The City gates open at 6pm on Sunday night, and cars stream into the city. The influx of burners is so heavy that the two-lane road heading north from Reno cannot handle it, and cars are held in Fernley at a staging area for hours before being allowed to drive north for two or more hours to the small town of Gerlach, Nevada (“5̶ 4̶ 3 bars, NO churches!”)
As we drive our bikes around the City on Sunday night, we see cars and RVs slowly driving through the city, already dust-covered, seeking their camping spots or an empty spot to call their own. First-time visitors to Black Rock City look wide-eyed out their windows. A group of grandmotherly ladies slowly peddles their bikes along the road, smiling widely and wearing not a stitch of clothing.
On Monday morning, we head over to nearby Thermonuclear Espresso for our morning caffeine. The camp has several vehicles laden with missiles and flame throwers, and labeled “THIS IS ART / Do not call 911!” Their expresso is freshly squeezed, smooth and delicious, and we drink two double shots apiece. It crackles inside us and sends us in the direction of the porta-potties. This is how every day starts in Black Rock City.
Then the heat settles in, and the population hunkers down wherever they can. Some hide under shade structures, but this year we have an RV, and we’re on a village power supply. Our air conditioner is running, and we have a dark, cool retreat from the mid-day heat.
On Monday evening the temperature drops and the streets are filled with tens of thousands of people. To all of us who have been here before, it feels like the last Saturday night in the City, the night the man burns. The energy is high, and the streets are crowded.
Everyone who has been here before is experiencing a weird sense of “Wait… what day is it?” The streets are crazy crowded. It feels like Burn Night, and it’s just the beginning of the week. What are all of these people doing here, and so early in the week? And what does this mean for the rest of the week?
It seems that for every burner wandering around in a playa-fabulous outfit, there are a half dozen people who look like they’re stepping out of their RV to buy supplies at Walmart. There is also a full-on invasion of sparkle ponies. They have apparently been breeding without control, and I have come to the conclusion that the herd must be culled. Dart guns are on order to ensure that this is done humanely.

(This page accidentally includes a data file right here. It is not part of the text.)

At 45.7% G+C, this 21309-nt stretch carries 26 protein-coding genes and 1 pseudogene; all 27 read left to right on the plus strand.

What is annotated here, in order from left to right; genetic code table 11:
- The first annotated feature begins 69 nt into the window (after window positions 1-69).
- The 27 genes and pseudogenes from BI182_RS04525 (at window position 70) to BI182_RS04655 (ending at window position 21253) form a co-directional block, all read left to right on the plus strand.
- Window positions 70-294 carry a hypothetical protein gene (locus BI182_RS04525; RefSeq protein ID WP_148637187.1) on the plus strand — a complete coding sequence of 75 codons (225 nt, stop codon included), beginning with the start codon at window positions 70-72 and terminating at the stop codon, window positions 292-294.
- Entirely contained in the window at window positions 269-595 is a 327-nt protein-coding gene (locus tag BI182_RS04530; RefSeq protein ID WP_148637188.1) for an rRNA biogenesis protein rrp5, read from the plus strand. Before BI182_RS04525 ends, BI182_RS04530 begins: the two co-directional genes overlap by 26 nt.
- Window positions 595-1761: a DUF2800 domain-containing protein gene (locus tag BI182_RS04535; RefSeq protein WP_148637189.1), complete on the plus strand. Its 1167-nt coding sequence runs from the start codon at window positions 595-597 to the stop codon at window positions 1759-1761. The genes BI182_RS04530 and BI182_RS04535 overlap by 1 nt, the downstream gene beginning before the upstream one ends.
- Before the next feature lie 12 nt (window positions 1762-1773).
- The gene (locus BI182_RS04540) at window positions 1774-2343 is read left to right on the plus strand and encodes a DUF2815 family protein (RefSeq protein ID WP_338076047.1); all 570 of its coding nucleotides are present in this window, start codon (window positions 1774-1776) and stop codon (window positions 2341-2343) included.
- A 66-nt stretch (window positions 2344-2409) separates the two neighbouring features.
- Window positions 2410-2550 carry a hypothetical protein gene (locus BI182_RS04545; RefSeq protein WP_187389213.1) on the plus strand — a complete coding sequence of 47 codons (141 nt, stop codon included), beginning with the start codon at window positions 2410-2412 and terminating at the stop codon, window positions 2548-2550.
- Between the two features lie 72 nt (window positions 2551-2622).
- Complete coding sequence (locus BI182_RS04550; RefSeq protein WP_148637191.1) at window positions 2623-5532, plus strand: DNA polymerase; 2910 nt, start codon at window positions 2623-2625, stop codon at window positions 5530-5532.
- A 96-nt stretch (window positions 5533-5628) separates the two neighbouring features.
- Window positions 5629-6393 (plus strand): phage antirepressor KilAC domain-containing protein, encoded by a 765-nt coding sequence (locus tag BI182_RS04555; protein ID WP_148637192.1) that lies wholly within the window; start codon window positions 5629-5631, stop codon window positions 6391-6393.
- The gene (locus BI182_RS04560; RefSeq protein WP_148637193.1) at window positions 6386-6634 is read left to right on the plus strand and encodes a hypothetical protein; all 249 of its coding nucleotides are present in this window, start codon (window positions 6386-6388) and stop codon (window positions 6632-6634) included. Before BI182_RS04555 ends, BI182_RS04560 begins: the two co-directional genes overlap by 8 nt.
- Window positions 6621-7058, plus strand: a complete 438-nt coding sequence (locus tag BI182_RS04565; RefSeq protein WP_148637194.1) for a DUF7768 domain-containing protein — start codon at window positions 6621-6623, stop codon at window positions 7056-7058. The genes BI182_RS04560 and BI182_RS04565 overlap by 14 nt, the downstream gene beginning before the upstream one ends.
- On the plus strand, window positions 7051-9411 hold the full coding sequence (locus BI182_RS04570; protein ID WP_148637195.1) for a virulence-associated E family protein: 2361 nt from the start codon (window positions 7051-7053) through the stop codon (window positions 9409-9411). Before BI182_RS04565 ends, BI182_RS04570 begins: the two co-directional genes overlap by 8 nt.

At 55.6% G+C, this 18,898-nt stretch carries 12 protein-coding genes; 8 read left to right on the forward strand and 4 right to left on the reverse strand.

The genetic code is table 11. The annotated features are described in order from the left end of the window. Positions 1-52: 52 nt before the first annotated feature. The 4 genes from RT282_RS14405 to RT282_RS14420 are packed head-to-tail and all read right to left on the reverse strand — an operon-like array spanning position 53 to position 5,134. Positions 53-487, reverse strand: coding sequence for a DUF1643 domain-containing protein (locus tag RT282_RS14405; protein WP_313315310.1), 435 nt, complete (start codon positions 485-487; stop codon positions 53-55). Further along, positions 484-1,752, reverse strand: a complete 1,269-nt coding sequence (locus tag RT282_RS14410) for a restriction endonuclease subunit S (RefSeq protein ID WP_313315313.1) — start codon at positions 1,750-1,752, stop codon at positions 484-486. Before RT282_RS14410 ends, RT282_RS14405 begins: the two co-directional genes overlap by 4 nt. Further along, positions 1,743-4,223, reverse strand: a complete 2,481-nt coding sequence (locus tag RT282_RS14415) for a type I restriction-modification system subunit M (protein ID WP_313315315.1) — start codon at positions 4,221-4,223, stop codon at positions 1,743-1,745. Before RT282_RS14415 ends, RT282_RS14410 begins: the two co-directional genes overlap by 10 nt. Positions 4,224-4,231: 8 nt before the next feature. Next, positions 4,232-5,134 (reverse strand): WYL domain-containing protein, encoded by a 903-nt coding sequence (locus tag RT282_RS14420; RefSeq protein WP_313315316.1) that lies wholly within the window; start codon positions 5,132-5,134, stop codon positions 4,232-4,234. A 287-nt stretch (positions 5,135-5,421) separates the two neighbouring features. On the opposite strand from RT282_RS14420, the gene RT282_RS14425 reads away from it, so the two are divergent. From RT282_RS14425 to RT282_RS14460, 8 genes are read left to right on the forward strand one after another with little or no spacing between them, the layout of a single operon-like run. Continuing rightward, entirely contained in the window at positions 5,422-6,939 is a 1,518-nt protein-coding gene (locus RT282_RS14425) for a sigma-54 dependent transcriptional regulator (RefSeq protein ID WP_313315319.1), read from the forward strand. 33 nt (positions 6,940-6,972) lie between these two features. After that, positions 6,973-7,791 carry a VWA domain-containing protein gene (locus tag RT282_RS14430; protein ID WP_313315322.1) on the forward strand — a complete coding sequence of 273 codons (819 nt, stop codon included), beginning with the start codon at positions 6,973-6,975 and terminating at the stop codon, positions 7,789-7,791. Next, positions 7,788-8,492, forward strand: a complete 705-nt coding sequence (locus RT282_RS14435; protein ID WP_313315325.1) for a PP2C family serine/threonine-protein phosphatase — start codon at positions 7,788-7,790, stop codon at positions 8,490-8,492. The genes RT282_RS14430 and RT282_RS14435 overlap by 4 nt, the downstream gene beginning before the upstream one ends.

(‘Sparkle Ponies’ are pretty young things who come to Black Rock City with several changes of clothing for every day, bring no food or water for their own survival, and spend each night traveling from dance club to dance club. They live off of alcohol, playa restaurants, and by asking theme camps “Can I fill my bejeweled water bottle? And aren’t I pretty?”)
The Man himself feels like an attraction at Disney’s Black Rock Adventure. After waiting in a line for entry, you’re grouped into a tight cluster and given a list of factoids about the structure (“This year’s Man base is 50 feet high and the widest ever at 115 feet wide! Please keep your hands and feet within the ride at all times, and you’re welcome to exit via the slides to the playa!”) Within the Man structure I watch a guy in a North Face logo t-shirt lecturing a hippie for climbing out through one of the holes on the saucer.
But then there is Church Trap, one of the best pieces I’ve seen in all of my burns. It’s a full-sized church, complete with a working organ and pulpit. But the walls and ceiling of the church are lifted up by a stick on one end, with a rope leading off from the stick. And despite the obviousness of the trap, people flock to that church every morning to listen to the organ. That piece pretty much summarizes how I personally feel about religion.
But the art is spectacular, and there are so many true burners of all ages who belong here. It’s not hard to spot them. They are beautiful without sparkles, and their playa clothes are carefully assembled from thrift shop finds. They offer beautiful and creative gifts of art, music, cocktails, coffee, or cookies, and ask nothing in return, not even water. Many of them build the city, working here in the dust for a month to give us a creative playground.
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Every night the lamplighters go out into the city to bring light to the streets. Every morning (as the sparkle ponies seeking shelter from the sun after a night in the dance clubs) the lamplighters gather up those same lanterns, which have slowly flickered out during the night. The lamplighters spend the day cleaning and refueling the lanterns, and the next night the process repeats itself.
Is this the best Burning Man ever? I think it might be. But it’s also the first year that I feel like the magic of Burning Man is at risk. I hope that the Burning Man org can rebalance the event, and I hope that the sparkle ponies lose interest and wander off to ‘Nutella’ or whatever the next trendy festival might be named. I’ll definitely be back, not for the pretty ponies, but for the proud old mares.